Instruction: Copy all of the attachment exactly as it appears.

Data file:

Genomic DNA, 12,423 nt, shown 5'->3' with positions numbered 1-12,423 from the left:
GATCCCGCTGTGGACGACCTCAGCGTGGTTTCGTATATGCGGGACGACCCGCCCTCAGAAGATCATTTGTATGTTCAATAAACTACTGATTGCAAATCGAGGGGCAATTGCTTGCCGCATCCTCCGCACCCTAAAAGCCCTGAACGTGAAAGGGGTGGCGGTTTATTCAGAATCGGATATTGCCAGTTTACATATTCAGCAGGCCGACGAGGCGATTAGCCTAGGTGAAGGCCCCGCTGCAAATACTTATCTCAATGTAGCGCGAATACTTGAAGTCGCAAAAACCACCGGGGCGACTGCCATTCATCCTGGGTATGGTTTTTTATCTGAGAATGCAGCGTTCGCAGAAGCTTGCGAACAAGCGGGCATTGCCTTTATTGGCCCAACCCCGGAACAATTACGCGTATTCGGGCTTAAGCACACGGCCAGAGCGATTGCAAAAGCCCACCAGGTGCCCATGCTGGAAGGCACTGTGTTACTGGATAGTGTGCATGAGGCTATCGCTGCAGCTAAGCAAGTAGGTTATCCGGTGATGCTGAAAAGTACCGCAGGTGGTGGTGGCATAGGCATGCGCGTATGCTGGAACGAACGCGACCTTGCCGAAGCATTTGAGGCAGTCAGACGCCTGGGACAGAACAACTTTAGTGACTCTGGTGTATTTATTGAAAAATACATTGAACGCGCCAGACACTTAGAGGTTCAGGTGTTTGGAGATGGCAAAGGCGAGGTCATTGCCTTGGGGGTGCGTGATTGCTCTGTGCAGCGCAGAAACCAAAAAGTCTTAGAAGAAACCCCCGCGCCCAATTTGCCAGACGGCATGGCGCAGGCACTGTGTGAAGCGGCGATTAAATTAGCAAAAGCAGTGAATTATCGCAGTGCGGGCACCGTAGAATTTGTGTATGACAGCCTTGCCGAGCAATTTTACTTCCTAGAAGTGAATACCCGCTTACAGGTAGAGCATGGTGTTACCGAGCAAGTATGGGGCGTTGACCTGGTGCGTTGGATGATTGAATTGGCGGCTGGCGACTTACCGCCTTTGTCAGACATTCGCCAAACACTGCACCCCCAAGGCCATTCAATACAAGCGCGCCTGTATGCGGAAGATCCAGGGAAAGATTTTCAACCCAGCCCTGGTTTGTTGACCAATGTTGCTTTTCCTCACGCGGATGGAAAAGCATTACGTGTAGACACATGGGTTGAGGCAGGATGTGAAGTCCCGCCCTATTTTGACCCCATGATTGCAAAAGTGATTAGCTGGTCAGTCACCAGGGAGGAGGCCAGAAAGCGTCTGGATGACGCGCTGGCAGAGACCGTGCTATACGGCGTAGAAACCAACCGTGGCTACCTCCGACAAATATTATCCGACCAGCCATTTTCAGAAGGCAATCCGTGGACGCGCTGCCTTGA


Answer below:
Genomic DNA, 12,423 nt, shown 5'->3' with positions numbered 1-12,423 from the left:
GATCCCGCTGTGGACGACCTCAGCGTGGTTTCGTATATGCGGGACGACCCGCCCTCAGAAGATCATTTGTATGTTCAATAAACTACTGATTGCAAATCGAGGGGCAATTGCTTGCCGCATCCTCCGCACCCTAAAAGCCCTGAACGTGAAAGGGGTGGCGGTTTATTCAGAATCGGATATTGCCAGTTTACATATTCAGCAGGCCGACGAGGCGATTAGCCTAGGTGAAGGCCCCGCTGCAAATACTTATCTCAATGTAGCGCGAATACTTGAAGTCGCAAAAACCACCGGGGCGACTGCCATTCATCCTGGGTATGGTTTTTTATCTGAGAATGCAGCGTTCGCAGAAGCTTGCGAACAAGCGGGCATTGCCTTTATTGGCCCAACCCCGGAACAATTACGCGTATTCGGGCTTAAGCACACGGCCAGAGCGATTGCAAAAGCCCACCAGGTGCCCATGCTGGAAGGCACTGTGTTACTGGATAGTGTGCATGAGGCTATCGCTGCAGCTAAGCAAGTAGGTTATCCGGTGATGCTGAAAAGTACCGCAGGTGGTGGTGGCATAGGCATGCGCGTATGCTGGAACGAACGCGACCTTGCCGAAGCATTTGAGGCAGTCAGACGCCTGGGACAGAACAACTTTAGTGACTCTGGTGTATTTATTGAAAAATACATTGAACGCGCCAGACACTTAGAGGTTCAGGTGTTTGGAGATGGCAAAGGCGAGGTCATTGCCTTGGGGGTGCGTGATTGCTCTGTGCAGCGCAGAAACCAAAAAGTCTTAGAAGAAACCCCCGCGCCCAATTTGCCAGACGGCATGGCGCAGGCACTGTGTGAAGCGGCGATTAAATTAGCAAAAGCAGTGAATTATCGCAGTGCGGGCACCGTAGAATTTGTGTATGACAGCCTTGCCGAGCAATTTTACTTCCTAGAAGTGAATACCCGCTTACAGGTAGAGCATGGTGTTACCGAGCAAGTATGGGGCGTTGACCTGGTGCGTTGGATGATTGAATTGGCGGCTGGCGACTTACCGCCTTTGTCAGACATTCGCCAAACACTGCACCCCCAAGGCCATTCAATACAAGCGCGCCTGTATGCGGAAGATCCAGGGAAAGATTTTCAACCCAGCCCTGGTTTGTTGACCAATGTTGCTTTTCCTCACGCGGATGGAAAAGCATTACGTGTAGACACATGGGTTGAGGCAGGATGTGAAGTCCCGCCCTATTTTGACCCCATGATTGCAAAAGTGATTAGCTGGTCAGTCACCAGGGAGGAGGCCAGAAAGCGTCTGGATGACGCGCTGGCAGAGACCGTGCTATACGGCGTAGAAACCAACCGTGGCTACCTCCGACAAATATTATCCGACCAGCCATTTTCAGAAGGCAATCCGTGGACGCGCTGCCTTGA